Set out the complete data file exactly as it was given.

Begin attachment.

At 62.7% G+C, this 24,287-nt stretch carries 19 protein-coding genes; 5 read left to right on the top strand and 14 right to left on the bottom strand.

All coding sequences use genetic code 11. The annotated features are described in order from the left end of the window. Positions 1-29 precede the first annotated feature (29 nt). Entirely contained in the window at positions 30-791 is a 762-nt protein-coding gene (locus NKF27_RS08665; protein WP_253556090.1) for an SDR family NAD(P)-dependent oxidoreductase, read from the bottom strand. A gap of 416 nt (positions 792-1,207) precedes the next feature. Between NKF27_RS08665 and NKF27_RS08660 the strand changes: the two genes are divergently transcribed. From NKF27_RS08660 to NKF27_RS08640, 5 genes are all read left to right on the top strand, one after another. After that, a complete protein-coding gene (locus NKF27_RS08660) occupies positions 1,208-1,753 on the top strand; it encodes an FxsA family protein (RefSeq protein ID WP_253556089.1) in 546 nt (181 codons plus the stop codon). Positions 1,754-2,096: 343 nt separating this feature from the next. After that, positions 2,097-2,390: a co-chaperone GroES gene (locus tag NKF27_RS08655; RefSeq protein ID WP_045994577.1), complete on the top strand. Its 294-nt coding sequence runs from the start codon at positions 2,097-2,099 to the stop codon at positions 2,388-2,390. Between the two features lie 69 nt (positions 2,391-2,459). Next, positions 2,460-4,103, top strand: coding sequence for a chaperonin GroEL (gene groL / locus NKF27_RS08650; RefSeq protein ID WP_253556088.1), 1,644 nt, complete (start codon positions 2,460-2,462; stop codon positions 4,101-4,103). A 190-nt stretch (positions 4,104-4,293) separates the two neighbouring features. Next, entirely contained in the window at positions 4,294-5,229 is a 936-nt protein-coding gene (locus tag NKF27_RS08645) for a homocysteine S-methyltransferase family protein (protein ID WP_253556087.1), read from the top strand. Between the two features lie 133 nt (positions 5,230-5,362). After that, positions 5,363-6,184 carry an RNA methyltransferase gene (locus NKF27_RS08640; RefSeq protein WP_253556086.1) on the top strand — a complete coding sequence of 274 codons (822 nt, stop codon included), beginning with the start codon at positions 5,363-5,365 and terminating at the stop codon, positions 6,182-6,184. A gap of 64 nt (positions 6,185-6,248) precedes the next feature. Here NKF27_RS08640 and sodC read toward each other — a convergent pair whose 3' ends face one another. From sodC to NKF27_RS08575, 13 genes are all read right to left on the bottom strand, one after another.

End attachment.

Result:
At 62.7% G+C, this 24,287-nt stretch carries 19 protein-coding genes; 5 read left to right on the top strand and 14 right to left on the bottom strand.

All coding sequences use genetic code 11. The annotated features are described in order from the left end of the window. Positions 1-29 precede the first annotated feature (29 nt). Entirely contained in the window at positions 30-791 is a 762-nt protein-coding gene (locus NKF27_RS08665; protein WP_253556090.1) for an SDR family NAD(P)-dependent oxidoreductase, read from the bottom strand. A gap of 416 nt (positions 792-1,207) precedes the next feature. Between NKF27_RS08665 and NKF27_RS08660 the strand changes: the two genes are divergently transcribed. From NKF27_RS08660 to NKF27_RS08640, 5 genes are all read left to right on the top strand, one after another. After that, a complete protein-coding gene (locus NKF27_RS08660) occupies positions 1,208-1,753 on the top strand; it encodes an FxsA family protein (RefSeq protein ID WP_253556089.1) in 546 nt (181 codons plus the stop codon). Positions 1,754-2,096: 343 nt separating this feature from the next. After that, positions 2,097-2,390: a co-chaperone GroES gene (locus tag NKF27_RS08655; RefSeq protein ID WP_045994577.1), complete on the top strand. Its 294-nt coding sequence runs from the start codon at positions 2,097-2,099 to the stop codon at positions 2,388-2,390. Between the two features lie 69 nt (positions 2,391-2,459). Next, positions 2,460-4,103, top strand: coding sequence for a chaperonin GroEL (gene groL / locus NKF27_RS08650; RefSeq protein ID WP_253556088.1), 1,644 nt, complete (start codon positions 2,460-2,462; stop codon positions 4,101-4,103). A 190-nt stretch (positions 4,104-4,293) separates the two neighbouring features. Next, entirely contained in the window at positions 4,294-5,229 is a 936-nt protein-coding gene (locus tag NKF27_RS08645) for a homocysteine S-methyltransferase family protein (protein ID WP_253556087.1), read from the top strand. Between the two features lie 133 nt (positions 5,230-5,362). After that, positions 5,363-6,184 carry an RNA methyltransferase gene (locus NKF27_RS08640; RefSeq protein WP_253556086.1) on the top strand — a complete coding sequence of 274 codons (822 nt, stop codon included), beginning with the start codon at positions 5,363-5,365 and terminating at the stop codon, positions 6,182-6,184. A gap of 64 nt (positions 6,185-6,248) precedes the next feature. Here NKF27_RS08640 and sodC read toward each other — a convergent pair whose 3' ends face one another. From sodC to NKF27_RS08575, 13 genes are all read right to left on the bottom strand, one after another.